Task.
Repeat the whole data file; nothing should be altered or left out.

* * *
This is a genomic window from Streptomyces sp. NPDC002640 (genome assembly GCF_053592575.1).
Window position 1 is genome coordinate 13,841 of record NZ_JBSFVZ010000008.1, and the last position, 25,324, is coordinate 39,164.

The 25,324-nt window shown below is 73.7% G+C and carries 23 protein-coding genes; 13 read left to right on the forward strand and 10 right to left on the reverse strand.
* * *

This is a genomic window from Streptomyces sp. NPDC002640 (genome assembly GCF_053592575.1).
Window position 1 is genome coordinate 13,841 of record NZ_JBSFVZ010000008.1, and the last position, 25,324, is coordinate 39,164.

The 25,324-nt window shown below is 73.7% G+C and carries 23 protein-coding genes; 13 read left to right on the forward strand and 10 right to left on the reverse strand.